News and Analysis (2/23/1)

Qaddafi’s biggest blunder may be employing foreign troops against his own people; it backfired in Somalia and it is backfiring in Libya:

In “protest at violence used to quell demonstrations calling for the president to quit”:

“[A]s far as I know, the Muslim Brotherhood is worried that some of its young members might join our party. They are trying to preempt that [by naming their party the “Freedom and Justice Party]…. And they have all the right to form a party. May God help them” — Abouel Ela Madi, founder of the Wasat Party:

As young journalists demand women’s rights and Islamists call for more democracy, the Saufiking instead offers “a 15 percent raise for state employees, funds to curb inflation, and more money for housing loans and studying abroad”:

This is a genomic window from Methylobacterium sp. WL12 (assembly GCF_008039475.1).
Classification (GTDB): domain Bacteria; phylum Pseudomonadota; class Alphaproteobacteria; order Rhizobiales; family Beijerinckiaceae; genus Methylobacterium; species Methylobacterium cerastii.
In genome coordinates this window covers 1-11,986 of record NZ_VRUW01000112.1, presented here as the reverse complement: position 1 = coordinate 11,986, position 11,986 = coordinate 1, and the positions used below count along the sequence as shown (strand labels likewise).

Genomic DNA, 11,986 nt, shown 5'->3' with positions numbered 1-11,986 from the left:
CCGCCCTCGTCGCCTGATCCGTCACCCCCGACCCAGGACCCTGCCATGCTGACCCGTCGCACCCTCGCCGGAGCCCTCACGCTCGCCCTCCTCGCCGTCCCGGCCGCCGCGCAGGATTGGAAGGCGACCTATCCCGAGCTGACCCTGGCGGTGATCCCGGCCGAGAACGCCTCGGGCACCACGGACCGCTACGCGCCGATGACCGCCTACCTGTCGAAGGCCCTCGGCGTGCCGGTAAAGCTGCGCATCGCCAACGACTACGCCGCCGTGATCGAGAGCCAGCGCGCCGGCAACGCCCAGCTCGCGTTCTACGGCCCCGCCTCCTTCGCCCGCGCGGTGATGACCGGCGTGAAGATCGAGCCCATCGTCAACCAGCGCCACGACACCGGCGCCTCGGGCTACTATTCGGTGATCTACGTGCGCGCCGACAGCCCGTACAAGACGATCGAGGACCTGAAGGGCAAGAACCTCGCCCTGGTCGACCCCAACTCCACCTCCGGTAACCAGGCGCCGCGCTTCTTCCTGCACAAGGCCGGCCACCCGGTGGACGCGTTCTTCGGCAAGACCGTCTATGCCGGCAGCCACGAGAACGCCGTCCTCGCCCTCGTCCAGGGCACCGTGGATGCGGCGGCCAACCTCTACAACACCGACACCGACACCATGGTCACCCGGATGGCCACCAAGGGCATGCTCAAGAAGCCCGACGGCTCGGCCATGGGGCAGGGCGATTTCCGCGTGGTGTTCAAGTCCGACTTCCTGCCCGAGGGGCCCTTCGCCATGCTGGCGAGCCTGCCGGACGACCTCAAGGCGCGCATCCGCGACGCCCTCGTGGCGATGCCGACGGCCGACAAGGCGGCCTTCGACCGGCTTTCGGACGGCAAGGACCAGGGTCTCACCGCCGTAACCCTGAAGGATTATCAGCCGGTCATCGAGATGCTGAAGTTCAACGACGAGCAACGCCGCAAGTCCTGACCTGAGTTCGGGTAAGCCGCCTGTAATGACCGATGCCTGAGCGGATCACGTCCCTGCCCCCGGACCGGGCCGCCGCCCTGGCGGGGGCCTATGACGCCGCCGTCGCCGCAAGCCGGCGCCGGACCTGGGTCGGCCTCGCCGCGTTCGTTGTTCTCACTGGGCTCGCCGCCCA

Muslim counterparts to Terry Jones demonstrate why it is wrong to offend things others hold sacred, but unlike Jones, they face prosecution for their offensiveness:

The ACLU/CAIR case hinges on a disgruntled FBI ex-employee whose “relationship soured with the FBI in 2007, when he came under investigation for a grand theft case:”

Surviving “weeks of protests after Vastanvi made comments that appeared to praise a Hindu nationalist politician loathed by Muslims,” the reformer is vindicated:

BBC reports that the pirates deny the Navy’s claim that they launched a rocket-propelled grenade that missed the U.S. ship:

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